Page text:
#3: I’m Dreaming of a Slight Christmas (Season 2)
Bob is called back to the office on Christmas Eve by a panic-attacked  Mr. Peterson, then gets stranded when a blizzard strikes.

Christmas-y Feeling: Satisfactory
The episode opens with some brief glimpses of Chicago at Christmas, and I liked the Santa figure on the Hartley bookshelves. The office lobby went with a white tree this year, and I’ve never been a fan of those. 

Holiday Humor:

Bob: “Carol, what kind of coffee is that?”

Carol: “Irish.”

Bob: “Is it ok to drink from the water cooler?”

Carol: “Sure – if you like martinis.”

Why it’s Worth Watching
Having spent many Christmases in Chicago, I enjoyed the acknowledgement of how cold it gets, and how the weather can scuttle the best of holiday plans. This is the perfect wintery episode to watch with a cup of hot chocolate (marshmallows optional).

#2: ‘Twas the Pie Before Christmas (Season 6)
In retaliation for Bob raising his group therapy rates, Mr. Carlin hires an organization called Pie Incorporated, which specializes in hitting victims with a pie.

Christmas-y Feeling: Abundant
Christmas permeates almost every scene in this episode, with wonderful decorations and carols and many other sights and sounds of the occasion. Bob coming home with a lousy Christmas tree is a repeat gag from year two, but in the spirit of the season we’ll let that pass.

Holiday Humor:
Bob: (on his Charlie Brown-like tree) “I know it’s not as pretty as last year’s tree.”  

Emily: “I think it is last year’s tree.”

Why it’s Worth Watching
While the series’ last season is its most hit-and-miss, they pulled off a merry and mirthful final holiday episode. The running pie-in-the-face gag delivers not one but several payoffs, and the group therapy scenes are hilarious.

# 1: Bob Has to Have His Tonsils Out, So He Spends Christmas Eve in the Hospital (Season 4)
The title says it all: Bob is subjected to the indignities of peekaboo hospital gowns, Howard’s hospital horror stories, and an ancient nurse.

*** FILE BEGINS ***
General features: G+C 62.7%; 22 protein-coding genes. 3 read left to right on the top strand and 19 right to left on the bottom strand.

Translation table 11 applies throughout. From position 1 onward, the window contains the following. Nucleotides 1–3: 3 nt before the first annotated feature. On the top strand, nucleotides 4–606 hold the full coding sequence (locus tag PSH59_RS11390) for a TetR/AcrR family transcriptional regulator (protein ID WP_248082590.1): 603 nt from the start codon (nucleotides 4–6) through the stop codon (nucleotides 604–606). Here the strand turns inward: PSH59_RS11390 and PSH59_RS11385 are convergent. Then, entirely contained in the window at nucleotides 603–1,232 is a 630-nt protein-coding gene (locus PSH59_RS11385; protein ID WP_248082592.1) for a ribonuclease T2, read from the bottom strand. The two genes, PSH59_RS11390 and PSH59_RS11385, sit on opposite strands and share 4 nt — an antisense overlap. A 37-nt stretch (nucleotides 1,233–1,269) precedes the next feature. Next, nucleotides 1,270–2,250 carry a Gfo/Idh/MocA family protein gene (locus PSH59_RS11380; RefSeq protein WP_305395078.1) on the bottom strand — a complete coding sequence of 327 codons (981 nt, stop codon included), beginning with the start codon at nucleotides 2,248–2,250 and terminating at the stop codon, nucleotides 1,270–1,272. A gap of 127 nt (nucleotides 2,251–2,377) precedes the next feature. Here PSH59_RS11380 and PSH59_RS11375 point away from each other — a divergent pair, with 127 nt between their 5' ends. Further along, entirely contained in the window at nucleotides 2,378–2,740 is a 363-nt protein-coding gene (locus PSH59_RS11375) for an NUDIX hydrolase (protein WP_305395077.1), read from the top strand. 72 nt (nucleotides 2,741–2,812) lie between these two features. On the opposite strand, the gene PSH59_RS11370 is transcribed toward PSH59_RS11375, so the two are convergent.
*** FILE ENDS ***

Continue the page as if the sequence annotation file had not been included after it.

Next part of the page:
Christmas-y Feeling: Muted
This is the only Yuletide episode where we don’t see a tree in the Hartley apartment. But since Bob isn’t home for Christmas, that sense of missing out on the holidays is thematically appropriate.

Holiday Humor:

Howard: “I was just decorating my Christmas tree and I was wondering, is there a trick to stringing cranberry sauce?”

Why it’s Worth Watching:
This is one of the best episodes of the entire series, right up there with the classic Thanksgiving show (“More goo to go!”). There are laugh out loud moments in every scene, from the doctor’s diagnosis to a tree-trimming scene in Howard’s apartment. The dotty nurse who takes care of Bob (veteran character actress Merie Earle) gets a laugh with every line she utters, and sometimes when she’s just standing there.

To all of you who, like me, will be spending some of your holiday season with the classic Christmas shows airing on MeTV, Comfort TV wishes you a very merry Christmas and a Happy New Year. 


  1. A fantastic post on all THE BOB NEWHART SHOW holiday episodes. I haven't seen them every one of them (but am now inspired to do so!). However, I do fondly remember the one where he's in the hospital to have his tonsils removed. Bob in the hospital--that's just funny all by itself. But it's a very well done episode from start to finish and a great example of the show's strengths.

  2. FANTASTIC!! Love this show and your tribute to it. What a cast of characters!!


  3. I love these Bob Newhart episodes. The Thanksgiving episode you quote is still my favorite of the whole series. Thanks for the reminder.